Rooted in Realism
A lot of my projects are “raw and real” character pieces that don’t call for super-stylized lighting. My approach is often rooted in realism.
Music videos are where I tend to be able to play the most. One video that was actually pretty minimalistic was Hozier’s “Almost (Sweet Music).” Alongside an incredible director and friend, Blythe Thomas, we set out to capture what was essentially a celebration of timeless performers and of music. We photographed different performers in different rooms—a total of seven and all in one shoot day.
Why I would choose to talk about a simpler, naturalistic music video instead of one that was super-stylized is because invisible cinematography is actually very advanced. That is where you know how to build a scene in terms of units and, more importantly, take advantage of the space you are in.
When I use a realistic approach in my cinematography, I typically start by observing the space and what it has to offer—windows, practicals, etc. For the video, everything was shot in a large warehouse in New York City and not only had great character but lots of natural light. For the daylight scenes, I leaned on them. Tracking the sun is key for this—I had to pay attention to where it would hit the city beyond the windows and when it would come in directly through a window.
One tool I found myself utilizing more than usual was LED tube lighting. For the pianist scene, for example, all we did was rig up several daylight Quasars and soften them. My crews know you cannot get light soft enough for me. Large sources that are triple broken are my favorite and are especially handy in making things look natural. They feel like a simple return from the windows and not sourcey if you do it right.
In Hozier’s performance scene, all we did was use the ARRI Skypanel as a key and a K5600 Joker 1600W as a backlight.
We shot mostly during daylight and had a mix of both day and night scenes. For night, I went with the omnidirectional route and had a Jem Ball rigged up above. Then other tools such as a Skypanel S60 and Lekos went up for accents and color separation. There were also practicals in the space, which, aside from windows, are usually another starting point for putting up sources. I’ve wanted to do more top light, like in some of these night scenes, on other projects but it’s really a time issue. It’s always faster to stick up something from the ground than rigging or menace arming and then skirting, etc. a source from above.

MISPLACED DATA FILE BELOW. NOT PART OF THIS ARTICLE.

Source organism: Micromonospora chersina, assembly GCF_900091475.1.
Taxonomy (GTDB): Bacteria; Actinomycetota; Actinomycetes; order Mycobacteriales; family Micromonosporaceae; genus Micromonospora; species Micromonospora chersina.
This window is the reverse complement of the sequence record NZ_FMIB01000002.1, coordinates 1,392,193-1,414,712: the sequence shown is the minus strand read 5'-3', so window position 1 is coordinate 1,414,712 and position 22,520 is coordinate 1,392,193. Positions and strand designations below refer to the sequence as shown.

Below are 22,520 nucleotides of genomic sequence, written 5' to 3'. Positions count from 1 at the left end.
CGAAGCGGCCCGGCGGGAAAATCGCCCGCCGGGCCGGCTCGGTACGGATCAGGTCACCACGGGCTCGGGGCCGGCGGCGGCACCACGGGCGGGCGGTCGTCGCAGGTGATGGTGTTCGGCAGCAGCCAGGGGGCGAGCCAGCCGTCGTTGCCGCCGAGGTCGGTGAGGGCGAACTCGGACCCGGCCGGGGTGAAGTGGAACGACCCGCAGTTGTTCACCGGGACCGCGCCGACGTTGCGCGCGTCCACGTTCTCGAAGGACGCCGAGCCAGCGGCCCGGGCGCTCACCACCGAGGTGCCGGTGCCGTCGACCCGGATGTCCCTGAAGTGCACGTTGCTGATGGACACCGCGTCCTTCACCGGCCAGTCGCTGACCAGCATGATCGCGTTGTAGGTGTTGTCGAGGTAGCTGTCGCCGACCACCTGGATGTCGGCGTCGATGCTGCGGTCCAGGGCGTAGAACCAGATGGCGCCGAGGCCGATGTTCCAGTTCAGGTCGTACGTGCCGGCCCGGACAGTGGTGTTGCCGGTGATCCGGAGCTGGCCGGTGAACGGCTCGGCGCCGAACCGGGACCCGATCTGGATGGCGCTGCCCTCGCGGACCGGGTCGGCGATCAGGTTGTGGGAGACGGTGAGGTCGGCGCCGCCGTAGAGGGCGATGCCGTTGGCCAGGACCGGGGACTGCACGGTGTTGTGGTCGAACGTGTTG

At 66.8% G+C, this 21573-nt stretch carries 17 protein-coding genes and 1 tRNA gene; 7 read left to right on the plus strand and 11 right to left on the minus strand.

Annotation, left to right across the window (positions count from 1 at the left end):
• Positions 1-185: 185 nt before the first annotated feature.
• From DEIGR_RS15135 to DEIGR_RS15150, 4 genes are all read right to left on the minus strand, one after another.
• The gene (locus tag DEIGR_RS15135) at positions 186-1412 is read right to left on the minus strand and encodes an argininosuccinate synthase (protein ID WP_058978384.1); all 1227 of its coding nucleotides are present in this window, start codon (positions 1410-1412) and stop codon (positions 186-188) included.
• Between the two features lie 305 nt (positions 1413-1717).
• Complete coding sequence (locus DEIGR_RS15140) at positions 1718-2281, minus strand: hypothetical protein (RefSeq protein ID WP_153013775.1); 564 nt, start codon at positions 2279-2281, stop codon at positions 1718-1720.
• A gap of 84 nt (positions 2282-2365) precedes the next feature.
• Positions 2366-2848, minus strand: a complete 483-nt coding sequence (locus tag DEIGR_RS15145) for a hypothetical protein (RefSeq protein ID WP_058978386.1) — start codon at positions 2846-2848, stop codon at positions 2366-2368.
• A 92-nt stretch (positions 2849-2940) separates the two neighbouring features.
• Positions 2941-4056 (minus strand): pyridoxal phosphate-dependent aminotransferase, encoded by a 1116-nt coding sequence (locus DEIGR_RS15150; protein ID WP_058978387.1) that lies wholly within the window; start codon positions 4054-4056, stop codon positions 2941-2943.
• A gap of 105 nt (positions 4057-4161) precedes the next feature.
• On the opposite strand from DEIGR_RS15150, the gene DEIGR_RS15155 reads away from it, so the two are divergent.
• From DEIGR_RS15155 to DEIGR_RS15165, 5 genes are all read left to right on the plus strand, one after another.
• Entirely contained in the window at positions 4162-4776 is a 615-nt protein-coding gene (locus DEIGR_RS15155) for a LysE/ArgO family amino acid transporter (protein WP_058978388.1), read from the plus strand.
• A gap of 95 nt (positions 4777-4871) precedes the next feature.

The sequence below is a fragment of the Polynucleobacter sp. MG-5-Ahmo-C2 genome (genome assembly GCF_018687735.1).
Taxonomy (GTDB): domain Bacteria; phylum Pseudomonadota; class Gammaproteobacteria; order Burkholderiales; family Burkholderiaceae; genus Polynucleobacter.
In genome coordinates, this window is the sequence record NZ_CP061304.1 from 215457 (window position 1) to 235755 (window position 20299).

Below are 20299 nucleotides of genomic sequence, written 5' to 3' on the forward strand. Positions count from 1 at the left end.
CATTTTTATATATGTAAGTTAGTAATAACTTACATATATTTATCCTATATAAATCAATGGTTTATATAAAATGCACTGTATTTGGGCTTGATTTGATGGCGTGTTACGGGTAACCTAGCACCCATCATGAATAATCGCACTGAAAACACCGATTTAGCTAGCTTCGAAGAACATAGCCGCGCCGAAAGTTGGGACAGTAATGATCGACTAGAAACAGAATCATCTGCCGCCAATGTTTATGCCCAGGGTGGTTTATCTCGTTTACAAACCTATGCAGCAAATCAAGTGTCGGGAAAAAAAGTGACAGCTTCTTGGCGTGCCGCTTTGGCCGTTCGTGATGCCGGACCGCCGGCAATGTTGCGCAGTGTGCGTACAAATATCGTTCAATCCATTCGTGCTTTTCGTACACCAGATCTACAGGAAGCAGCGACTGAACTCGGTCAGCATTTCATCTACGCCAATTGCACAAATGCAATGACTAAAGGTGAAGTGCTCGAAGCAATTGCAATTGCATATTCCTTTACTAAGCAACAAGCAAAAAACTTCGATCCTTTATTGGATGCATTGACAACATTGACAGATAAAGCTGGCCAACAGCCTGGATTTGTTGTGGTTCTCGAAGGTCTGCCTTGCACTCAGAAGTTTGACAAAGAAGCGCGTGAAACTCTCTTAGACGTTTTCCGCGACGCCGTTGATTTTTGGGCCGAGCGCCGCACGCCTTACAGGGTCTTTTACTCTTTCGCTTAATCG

It was also about 90% Steadicam, so we used furniture and flats to hide stands when we could not take the time to rig or arm out something. Again, we did everything in a day, so an organic, minimalistic approach was not only appropriate but a time saver. Having enough crew to leapfrog into the next setup so I can walk on and just tweak is also key.
Color separation is something to always be thinking about. A lot of times in interior spaces, it can feel like skin tones and walls can blend in. This could be from lack of production design elements that help break up the space and pop or simply because the shot is being lit with all warmer color temperatures so everything becomes similar on screen.
In a dance sequence with Cameron Boyce and Christine Flores, we had beige wallpaper that, when lighting them with tungsten from above, would pose a threat in terms of blending their whole room and dancers together. To avoid this, we threw in two practicals that leaned more yellow and we placed a Skypanel shooting out of a small glass door in the back of the room.
I tend to shoot a lot of night scenes around 3,800K or 4,400K to also help balance out a mix of color, but it’s important to also dial in the lights. The Skypanel was warmed up a bit so as not to be too bold a blue. Otherwise, it would compete with the warmth rather than provide subtle separation.
The key to invisible lighting is, in my opinion, really understanding the space. We observe light in life all the time as cinematographers and become very quick at knowing how to recreate an environment known to the average person who lives and works in these different environments every day. We understand space and how to use it. Getting deep into the story you are telling and knowing your tools will allow you to really light invisibly while also enhancing the tone of the piece.
Julia Swain is a cinematographer based in California, whose narrative films include “Killing Animals,” “Jilted” and “Cassidy Red.” She continues to shoot on a variety of formats, seeking to create compelling visuals for every story and brand. She can be contacted throughTV Technology.
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